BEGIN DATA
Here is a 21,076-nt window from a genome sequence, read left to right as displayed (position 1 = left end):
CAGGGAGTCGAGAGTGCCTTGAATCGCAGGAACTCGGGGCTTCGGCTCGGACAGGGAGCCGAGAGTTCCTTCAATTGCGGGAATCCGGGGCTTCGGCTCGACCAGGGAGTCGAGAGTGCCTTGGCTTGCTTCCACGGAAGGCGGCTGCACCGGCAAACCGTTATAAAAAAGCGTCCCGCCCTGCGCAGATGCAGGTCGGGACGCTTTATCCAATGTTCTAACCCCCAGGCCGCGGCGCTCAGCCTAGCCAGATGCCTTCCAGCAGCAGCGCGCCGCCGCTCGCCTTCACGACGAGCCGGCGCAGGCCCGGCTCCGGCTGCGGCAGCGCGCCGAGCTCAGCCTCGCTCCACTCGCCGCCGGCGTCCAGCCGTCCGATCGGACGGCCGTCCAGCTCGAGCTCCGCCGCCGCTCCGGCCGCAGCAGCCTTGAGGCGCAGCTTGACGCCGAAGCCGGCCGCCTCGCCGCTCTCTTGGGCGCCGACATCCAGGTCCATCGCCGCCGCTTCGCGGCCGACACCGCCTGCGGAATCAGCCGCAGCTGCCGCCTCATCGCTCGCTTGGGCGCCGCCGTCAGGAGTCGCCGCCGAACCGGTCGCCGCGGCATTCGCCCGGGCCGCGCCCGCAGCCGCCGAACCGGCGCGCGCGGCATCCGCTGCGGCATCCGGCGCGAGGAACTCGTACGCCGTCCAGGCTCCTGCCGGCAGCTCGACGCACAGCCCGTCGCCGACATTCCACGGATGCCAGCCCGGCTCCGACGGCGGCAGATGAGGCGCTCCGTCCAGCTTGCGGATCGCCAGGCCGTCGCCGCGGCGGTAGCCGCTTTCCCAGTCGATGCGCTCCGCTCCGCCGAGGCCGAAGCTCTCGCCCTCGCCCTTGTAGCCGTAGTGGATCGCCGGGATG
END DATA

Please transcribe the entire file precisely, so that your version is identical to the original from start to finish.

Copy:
Here is a 21,076-nt window from a genome sequence, read left to right as displayed (position 1 = left end):
CAGGGAGTCGAGAGTGCCTTGAATCGCAGGAACTCGGGGCTTCGGCTCGGACAGGGAGCCGAGAGTTCCTTCAATTGCGGGAATCCGGGGCTTCGGCTCGACCAGGGAGTCGAGAGTGCCTTGGCTTGCTTCCACGGAAGGCGGCTGCACCGGCAAACCGTTATAAAAAAGCGTCCCGCCCTGCGCAGATGCAGGTCGGGACGCTTTATCCAATGTTCTAACCCCCAGGCCGCGGCGCTCAGCCTAGCCAGATGCCTTCCAGCAGCAGCGCGCCGCCGCTCGCCTTCACGACGAGCCGGCGCAGGCCCGGCTCCGGCTGCGGCAGCGCGCCGAGCTCAGCCTCGCTCCACTCGCCGCCGGCGTCCAGCCGTCCGATCGGACGGCCGTCCAGCTCGAGCTCCGCCGCCGCTCCGGCCGCAGCAGCCTTGAGGCGCAGCTTGACGCCGAAGCCGGCCGCCTCGCCGCTCTCTTGGGCGCCGACATCCAGGTCCATCGCCGCCGCTTCGCGGCCGACACCGCCTGCGGAATCAGCCGCAGCTGCCGCCTCATCGCTCGCTTGGGCGCCGCCGTCAGGAGTCGCCGCCGAACCGGTCGCCGCGGCATTCGCCCGGGCCGCGCCCGCAGCCGCCGAACCGGCGCGCGCGGCATCCGCTGCGGCATCCGGCGCGAGGAACTCGTACGCCGTCCAGGCTCCTGCCGGCAGCTCGACGCACAGCCCGTCGCCGACATTCCACGGATGCCAGCCCGGCTCCGACGGCGGCAGATGAGGCGCTCCGTCCAGCTTGCGGATCGCCAGGCCGTCGCCGCGGCGGTAGCCGCTTTCCCAGTCGATGCGCTCCGCTCCGCCGAGGCCGAAGCTCTCGCCCTCGCCCTTGTAGCCGTAGTGGATCGCCGGGATG